Resources and Tools for Zero Trust Security

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Resources and Tools for Zero Trust Security

What is Zero Trust?

Zero Trust is a security model, a set of system design principles, and a coordinated cybersecurity and system management strategy based on an acknowledgement that threats exist both inside and outside traditional network boundaries. The Zero Trust security model eliminates implicit trust in any one element, node, or service and instead requires continuous verification of the operational picture via real-time information fed from multiple sources to determine access and other system responses. The Zero Trust security model assumes that a breach is inevitable or has likely already occurred, so it constantly limits access to only what is needed and looks for anomalous or malicious activity. Zero Trust embeds comprehensive security monitoring; granular risk-based access controls; and system security automation in a coordinated manner throughout all aspects of the infrastructure in order to focus on protecting critical assets (data) in real-time within a dynamic threat environment. This data-centric security model allows the concept of least-privileged access to be applied for every access decision, allowing or denying access to resources based on the combination of several contextual factors.

Adopt a Zero Trust mindset

To adequately address the modern dynamic threat environment requires:

  • Coordinated and aggressive system monitoring, system management, and defensive operations capabilities.
  • Assuming all requests for critical resources and all network traffic may be malicious.
  • Assuming all devices and infrastructure may be compromised.
  • Accepting that all access approvals to critical resources incur risk, and being prepared to perform rapid damage assessment, control, and recovery operations.

Embrace Zero Trust guiding principles

A Zero Trust solution requires operational capabilities that:

  • Never trust, always verify – Treat every user, device, application/workload, and data flow as untrusted. Authenticate and explicitly authorize each to the least privilege required using dynamic security policies.
  • Assume breach – Consciously operate and defend resources with the assumption that an adversary already has presence within the environment. Deny by default and heavily scrutinize all users, devices, data flows, and requests for access. Log, inspect, and continuously monitor all configuration changes, resource accesses, and network traffic for suspicious activity.
  • Verify explicitly – Access to all resources should be conducted in a consistent and secure manner using multiple attributes (dynamic and static) to derive confidence levels for contextual access decisions to resources.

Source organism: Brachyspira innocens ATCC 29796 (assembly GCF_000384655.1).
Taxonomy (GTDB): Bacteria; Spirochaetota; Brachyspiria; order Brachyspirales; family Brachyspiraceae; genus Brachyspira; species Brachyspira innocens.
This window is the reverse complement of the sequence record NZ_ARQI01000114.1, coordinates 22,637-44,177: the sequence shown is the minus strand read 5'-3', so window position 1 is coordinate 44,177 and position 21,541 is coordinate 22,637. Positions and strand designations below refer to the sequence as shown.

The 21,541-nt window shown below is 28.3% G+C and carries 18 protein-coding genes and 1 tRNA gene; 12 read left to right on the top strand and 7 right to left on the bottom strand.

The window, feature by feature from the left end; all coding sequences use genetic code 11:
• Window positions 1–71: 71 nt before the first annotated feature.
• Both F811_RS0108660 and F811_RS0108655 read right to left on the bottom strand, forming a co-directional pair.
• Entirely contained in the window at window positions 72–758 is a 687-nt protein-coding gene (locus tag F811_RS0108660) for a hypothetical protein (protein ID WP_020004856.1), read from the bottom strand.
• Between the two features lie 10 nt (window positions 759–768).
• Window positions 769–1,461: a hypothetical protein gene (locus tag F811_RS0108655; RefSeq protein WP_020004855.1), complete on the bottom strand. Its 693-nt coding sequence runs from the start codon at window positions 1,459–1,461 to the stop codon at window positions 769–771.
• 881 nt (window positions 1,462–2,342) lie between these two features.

Leverage Zero Trust design concepts

When designing a Zero Trust solution:

  • Define mission outcomes – Derive the Zero Trust architecture from organization-specific mission requirements that identify the critical Data/Assets/Applications/Services (DAAS).
  • Architect from the inside out – First, focus on protecting critical DAAS. Second, secure all paths to access them.
  • Determine who/what needs access to the DAAS to create access control policies – Create security policies and apply them consistently across all environments (LAN, WAN, endpoint, perimeter, mobile, etc.).
  • Inspect and log all traffic before acting – Establish full visibility of all activity across all layers from endpoints and the network to enable analytics that can detect suspicious activity.

NSA Releases Guidance on Zero Trust Security Model


BeyondCorp began as an internal Google initiative to enable every employee to work from untrusted networks without the use of a VPN. Now, BeyondCorp is used by most Googlers every day to provide user-and device-based authentication and authorization for Google’s core infrastructure and corporate resources. BeyondCorp allows for single sign-on, access control policies, access proxy, and user- and device-based authentication and authorization.

The BeyondCorp principles are:



Thank you!

A big ‘thank you’ to the content creators, and those working to make our systems and networks safer and more resilient!

Contribution rules

Clarifications, suggestions, and contributions welcome! If you want to contribute to this resource guide, please create a PR (Pull Request) with description what you are adding following these rules:

  • Clear description of PR (description of contribution, and resource to add or reference )
  • Keep it simple - Fill the description properly
  • Fact over feelings or personal opinions
  • Add source and follow the library style
  • Avoid duplicits

For tool additions:

  • Open-Source only
  • Add only active projects